China has one of the most ambitious space programs in the world. Funded annually with a budget of approximately $8 billion, China has ambitions to establish a permanent space station by 2022, a lunar research outpost by 2036, a Solar Power Satellite (SPS) transmission capacity from geostationary orbit (GEO) by 2050, and to establish itself as the world leader in space by 2050. China has invested in developing its military space capacity to augment its information warfare capacity for military command and control (CnC), precision navigation, and timing (PNT) for independent missile launch and tracking as well as sea-based launch for avoiding detection. In the commercial sphere, Chinese private companies like OneSpace have already launched to space in 2019 and have plans for developing reusable rockets. Within the last two years (2018 onwards), China has seen investments of up to $2 billion in its private space sector.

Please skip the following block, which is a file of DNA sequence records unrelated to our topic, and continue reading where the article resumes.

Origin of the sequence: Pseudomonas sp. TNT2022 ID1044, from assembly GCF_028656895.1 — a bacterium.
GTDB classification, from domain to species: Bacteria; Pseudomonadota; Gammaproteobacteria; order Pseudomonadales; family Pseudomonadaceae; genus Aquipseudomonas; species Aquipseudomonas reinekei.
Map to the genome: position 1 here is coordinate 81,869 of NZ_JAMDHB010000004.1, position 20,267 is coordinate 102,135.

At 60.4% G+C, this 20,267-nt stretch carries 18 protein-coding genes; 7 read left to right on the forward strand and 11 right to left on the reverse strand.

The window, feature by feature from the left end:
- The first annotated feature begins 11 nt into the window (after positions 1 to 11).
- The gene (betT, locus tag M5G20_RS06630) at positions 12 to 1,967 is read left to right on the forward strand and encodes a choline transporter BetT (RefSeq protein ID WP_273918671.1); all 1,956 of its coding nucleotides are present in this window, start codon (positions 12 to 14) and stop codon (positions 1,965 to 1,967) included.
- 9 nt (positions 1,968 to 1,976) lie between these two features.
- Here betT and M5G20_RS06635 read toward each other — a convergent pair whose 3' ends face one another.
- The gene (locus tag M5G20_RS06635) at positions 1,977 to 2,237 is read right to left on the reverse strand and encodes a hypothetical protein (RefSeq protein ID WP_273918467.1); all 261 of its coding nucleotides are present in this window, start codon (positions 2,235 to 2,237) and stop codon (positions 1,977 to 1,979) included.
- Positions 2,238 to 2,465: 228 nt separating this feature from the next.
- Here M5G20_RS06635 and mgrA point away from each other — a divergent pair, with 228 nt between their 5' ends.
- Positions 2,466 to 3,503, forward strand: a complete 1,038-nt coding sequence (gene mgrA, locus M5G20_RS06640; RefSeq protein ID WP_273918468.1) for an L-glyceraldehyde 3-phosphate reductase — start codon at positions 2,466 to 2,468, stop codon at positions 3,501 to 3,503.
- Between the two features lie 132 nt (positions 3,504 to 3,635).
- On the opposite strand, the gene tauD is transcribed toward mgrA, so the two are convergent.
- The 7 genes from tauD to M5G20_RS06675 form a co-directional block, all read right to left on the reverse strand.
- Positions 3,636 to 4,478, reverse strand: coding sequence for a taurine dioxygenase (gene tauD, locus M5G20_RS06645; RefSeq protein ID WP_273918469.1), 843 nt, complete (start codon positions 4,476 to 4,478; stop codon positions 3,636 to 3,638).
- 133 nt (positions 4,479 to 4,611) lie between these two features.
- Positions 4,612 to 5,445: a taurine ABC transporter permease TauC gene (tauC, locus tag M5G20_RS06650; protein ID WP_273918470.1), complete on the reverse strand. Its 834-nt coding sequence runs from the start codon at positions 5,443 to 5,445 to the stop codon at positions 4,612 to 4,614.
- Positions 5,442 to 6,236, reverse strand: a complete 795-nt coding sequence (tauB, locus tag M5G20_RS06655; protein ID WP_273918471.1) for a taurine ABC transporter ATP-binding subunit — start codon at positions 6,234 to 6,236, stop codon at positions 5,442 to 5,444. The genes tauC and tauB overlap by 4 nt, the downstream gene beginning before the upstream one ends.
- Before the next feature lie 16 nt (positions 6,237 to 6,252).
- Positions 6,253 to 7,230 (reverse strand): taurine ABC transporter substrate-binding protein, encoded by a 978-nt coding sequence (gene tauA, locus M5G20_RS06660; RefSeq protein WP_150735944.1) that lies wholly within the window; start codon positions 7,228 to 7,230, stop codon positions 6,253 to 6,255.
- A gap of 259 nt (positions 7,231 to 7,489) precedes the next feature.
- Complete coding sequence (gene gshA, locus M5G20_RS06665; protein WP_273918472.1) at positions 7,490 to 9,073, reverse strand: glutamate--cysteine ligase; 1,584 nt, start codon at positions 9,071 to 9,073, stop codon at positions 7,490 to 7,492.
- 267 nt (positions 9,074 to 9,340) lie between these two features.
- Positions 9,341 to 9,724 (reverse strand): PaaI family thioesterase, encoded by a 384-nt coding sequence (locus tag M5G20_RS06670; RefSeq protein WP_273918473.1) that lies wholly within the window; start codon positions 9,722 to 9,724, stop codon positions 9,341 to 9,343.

China has an independent space launch capability and has a demonstrated human presence in Low Earth Orbit (LEO) via its Tiangong space station. China has achieved humanity’s first landing on the lunar far side, and it has also launched its second independently conceived Mars mission. As of April 1, 2020, China has 363 satellites, the US has 1,327, Russia 169, and India 118. On June 23, 2020, China launched the 55th satellite of its BeiDou Navigation System (BDS) according itself a fully independent, self-reliant Global Navigation Satellite System (GNSS) as an alternative to the US Space Force-maintained Global Positioning System (GPS). With this launch, “China is now able to extend influence in a multidomain environment (land, sea, and space) via its BeiDou space system, which provides navigation to aircraft, submarines, missiles, as well as commercial services dependent on such navigation.” This Chinese information infrastructure consists of undersea cables, (in which China is dominant), space-supported links, and other Earth-based links. China’s National Development and Reform Commission (NDRC) determined in April 2020 that services like space information, and associated incorporated services like 5G, satellite broadband, artificial intelligence (AI), blockchain, and the Internet of Things (IoT) are part of its “New Infrastructures” list. BeiDou offers an alternative to GPS, enabling China to further consolidate its hold on global infrastructure and rulemaking, form partnerships and alliances and to control the standards for information technology, mobile devices, 5G, self-driving cars and drones, and the broader IoT. It offers China an influence mechanism whereby countries dependent on BeiDou would hesitate to criticize China on political issues such as Tibet, the South China Sea (SCS), or Taiwan. This increases China’s ability to coerce and compel. Wang Jingang, the chief deputy designer of the BDS-3 satellites, has described his work as a “rare chance to devote my intelligence to a symbolic national project.” He points out that “people still mainly depend on navigation by GPS, supplemented by BDS,” but hopes that “in a few years, people can be navigated mainly by BDS.” In January 2019, China established its first state-funded Space-Based Solar Power (SBSP) plant in Chongqing, a concept supported by Li Ming, the vice president of the China Academy of Space Technology (CAST). The base plant is being constructed under the guidance of the Chongqing Collaborative Innovation Research Institute for Civil-Military Integration (CCIRICMI) in Southwestern China in partnership with researchers from Chongqing University, CAST’s Xi’an Branch in Shaanxi province, and Xidian University. An initial investment of $15 million has been made by the Bishan district government for the SBSP plant. Technologies being tested include SBSP satellites in GEO using automated assembly and wireless power transmission. Xie Gengxin, Deputy Head of CCIRICMI, has stated that: